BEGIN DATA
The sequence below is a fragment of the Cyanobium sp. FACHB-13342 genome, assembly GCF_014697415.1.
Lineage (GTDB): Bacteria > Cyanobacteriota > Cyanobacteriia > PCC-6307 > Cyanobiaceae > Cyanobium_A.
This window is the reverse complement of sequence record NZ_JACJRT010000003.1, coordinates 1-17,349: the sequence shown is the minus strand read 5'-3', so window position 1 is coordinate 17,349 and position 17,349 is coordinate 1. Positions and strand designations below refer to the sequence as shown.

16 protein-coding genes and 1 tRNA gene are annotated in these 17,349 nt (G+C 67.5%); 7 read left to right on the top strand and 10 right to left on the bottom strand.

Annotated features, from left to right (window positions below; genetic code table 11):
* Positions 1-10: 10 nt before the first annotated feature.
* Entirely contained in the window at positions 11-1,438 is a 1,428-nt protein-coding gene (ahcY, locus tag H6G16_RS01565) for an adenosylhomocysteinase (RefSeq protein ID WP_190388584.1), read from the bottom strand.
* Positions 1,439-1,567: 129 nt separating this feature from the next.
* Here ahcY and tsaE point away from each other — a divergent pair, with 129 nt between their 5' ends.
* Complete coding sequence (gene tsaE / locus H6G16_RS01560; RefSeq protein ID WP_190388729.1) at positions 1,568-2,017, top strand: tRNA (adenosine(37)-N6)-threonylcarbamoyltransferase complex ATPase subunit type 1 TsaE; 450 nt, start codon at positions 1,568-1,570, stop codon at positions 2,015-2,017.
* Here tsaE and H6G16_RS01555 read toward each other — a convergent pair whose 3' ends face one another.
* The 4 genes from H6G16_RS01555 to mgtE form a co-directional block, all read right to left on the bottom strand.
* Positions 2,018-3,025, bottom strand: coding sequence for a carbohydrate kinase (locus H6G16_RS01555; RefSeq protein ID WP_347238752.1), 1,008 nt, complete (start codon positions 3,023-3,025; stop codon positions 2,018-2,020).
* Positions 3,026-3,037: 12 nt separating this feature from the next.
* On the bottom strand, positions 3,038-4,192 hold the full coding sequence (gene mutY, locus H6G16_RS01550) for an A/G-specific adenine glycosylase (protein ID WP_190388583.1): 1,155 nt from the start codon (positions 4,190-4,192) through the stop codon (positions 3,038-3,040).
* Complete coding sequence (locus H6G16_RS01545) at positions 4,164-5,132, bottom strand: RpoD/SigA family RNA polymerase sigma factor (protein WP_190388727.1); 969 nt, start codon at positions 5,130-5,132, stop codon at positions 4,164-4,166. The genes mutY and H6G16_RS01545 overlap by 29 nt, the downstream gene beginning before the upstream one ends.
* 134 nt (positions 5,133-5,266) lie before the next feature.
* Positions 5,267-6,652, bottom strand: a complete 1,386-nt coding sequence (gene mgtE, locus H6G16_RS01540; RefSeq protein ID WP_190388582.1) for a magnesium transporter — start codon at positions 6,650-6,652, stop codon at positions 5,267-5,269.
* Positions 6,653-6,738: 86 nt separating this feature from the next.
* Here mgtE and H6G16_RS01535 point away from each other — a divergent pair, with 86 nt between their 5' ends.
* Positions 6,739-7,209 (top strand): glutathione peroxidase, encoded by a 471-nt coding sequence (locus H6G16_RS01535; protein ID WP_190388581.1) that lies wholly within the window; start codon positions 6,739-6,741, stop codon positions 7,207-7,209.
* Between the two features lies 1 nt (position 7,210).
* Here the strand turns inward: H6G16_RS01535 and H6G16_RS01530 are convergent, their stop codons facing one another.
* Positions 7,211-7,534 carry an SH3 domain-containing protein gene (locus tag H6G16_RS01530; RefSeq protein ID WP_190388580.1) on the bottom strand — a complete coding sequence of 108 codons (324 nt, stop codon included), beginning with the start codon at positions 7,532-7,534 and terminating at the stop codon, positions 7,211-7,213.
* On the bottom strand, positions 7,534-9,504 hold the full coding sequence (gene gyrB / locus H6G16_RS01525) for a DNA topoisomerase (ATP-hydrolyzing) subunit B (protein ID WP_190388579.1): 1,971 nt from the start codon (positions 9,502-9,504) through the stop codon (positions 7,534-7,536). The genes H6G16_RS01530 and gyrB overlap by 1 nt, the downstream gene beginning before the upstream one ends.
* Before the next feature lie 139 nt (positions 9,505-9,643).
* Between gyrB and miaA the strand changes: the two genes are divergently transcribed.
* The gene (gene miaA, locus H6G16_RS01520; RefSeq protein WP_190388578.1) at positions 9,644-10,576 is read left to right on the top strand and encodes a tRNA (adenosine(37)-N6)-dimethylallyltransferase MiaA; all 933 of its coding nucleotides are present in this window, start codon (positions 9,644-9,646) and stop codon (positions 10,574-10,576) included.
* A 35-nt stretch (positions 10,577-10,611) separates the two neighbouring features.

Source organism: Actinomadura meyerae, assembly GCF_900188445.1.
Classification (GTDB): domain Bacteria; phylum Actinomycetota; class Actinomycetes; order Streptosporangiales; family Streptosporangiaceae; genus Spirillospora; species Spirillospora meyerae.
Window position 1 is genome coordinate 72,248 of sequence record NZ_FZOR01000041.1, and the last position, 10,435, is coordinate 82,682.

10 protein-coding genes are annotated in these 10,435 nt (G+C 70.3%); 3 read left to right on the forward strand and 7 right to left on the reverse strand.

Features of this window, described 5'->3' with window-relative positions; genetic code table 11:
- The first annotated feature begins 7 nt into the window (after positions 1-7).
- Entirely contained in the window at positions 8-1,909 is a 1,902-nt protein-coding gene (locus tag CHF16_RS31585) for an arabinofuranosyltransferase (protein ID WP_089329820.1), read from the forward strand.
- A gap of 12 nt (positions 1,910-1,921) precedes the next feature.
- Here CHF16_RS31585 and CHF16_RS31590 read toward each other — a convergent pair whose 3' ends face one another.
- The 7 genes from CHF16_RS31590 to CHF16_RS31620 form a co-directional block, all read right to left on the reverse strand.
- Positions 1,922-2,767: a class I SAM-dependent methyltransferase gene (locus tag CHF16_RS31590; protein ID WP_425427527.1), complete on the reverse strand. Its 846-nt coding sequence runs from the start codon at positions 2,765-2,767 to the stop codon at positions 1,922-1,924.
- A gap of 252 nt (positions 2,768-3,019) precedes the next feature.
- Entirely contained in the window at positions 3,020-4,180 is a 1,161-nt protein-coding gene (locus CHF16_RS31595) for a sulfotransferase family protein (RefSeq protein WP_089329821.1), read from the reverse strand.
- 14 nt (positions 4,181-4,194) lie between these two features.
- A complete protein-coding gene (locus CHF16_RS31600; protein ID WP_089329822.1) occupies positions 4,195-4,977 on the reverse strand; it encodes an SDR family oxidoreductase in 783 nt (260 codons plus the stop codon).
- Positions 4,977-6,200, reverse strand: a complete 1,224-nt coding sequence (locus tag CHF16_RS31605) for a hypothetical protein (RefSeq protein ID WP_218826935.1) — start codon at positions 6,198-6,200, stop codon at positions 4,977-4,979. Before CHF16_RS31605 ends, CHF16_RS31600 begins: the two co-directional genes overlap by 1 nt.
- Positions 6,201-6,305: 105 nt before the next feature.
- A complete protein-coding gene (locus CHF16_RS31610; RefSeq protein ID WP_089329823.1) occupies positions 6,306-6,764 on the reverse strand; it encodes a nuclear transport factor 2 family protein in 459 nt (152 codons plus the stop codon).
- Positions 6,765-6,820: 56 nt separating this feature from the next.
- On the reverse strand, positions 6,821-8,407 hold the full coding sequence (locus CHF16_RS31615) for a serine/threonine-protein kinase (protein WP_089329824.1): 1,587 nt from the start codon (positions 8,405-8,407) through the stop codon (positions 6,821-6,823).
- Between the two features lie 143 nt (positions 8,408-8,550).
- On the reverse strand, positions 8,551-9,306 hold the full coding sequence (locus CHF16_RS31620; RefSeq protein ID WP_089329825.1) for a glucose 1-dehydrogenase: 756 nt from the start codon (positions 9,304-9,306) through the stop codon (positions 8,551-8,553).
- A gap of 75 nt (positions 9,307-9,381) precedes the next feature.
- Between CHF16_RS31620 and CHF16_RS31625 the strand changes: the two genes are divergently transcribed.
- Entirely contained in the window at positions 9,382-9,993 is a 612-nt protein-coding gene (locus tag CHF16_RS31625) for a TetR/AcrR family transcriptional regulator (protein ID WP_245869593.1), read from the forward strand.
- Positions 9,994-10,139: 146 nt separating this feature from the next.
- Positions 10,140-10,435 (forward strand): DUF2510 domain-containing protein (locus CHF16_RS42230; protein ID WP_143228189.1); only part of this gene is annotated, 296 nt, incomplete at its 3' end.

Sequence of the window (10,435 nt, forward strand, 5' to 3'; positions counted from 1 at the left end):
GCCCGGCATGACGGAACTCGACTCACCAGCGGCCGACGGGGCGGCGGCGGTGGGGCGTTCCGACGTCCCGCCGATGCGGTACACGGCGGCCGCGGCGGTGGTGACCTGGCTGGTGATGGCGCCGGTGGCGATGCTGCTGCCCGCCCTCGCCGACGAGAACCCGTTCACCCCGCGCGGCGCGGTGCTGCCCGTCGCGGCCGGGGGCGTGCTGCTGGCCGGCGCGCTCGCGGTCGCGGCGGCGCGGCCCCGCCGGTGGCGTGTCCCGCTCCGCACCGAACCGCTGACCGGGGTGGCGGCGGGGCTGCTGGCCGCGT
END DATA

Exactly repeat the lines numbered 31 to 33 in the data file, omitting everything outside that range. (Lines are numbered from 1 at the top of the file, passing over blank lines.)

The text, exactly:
Classification (GTDB): domain Bacteria; phylum Actinomycetota; class Actinomycetes; order Streptosporangiales; family Streptosporangiaceae; genus Spirillospora; species Spirillospora meyerae.
Window position 1 is genome coordinate 72,248 of sequence record NZ_FZOR01000041.1, and the last position, 10,435, is coordinate 82,682.

10 protein-coding genes are annotated in these 10,435 nt (G+C 70.3%); 3 read left to right on the forward strand and 7 right to left on the reverse strand.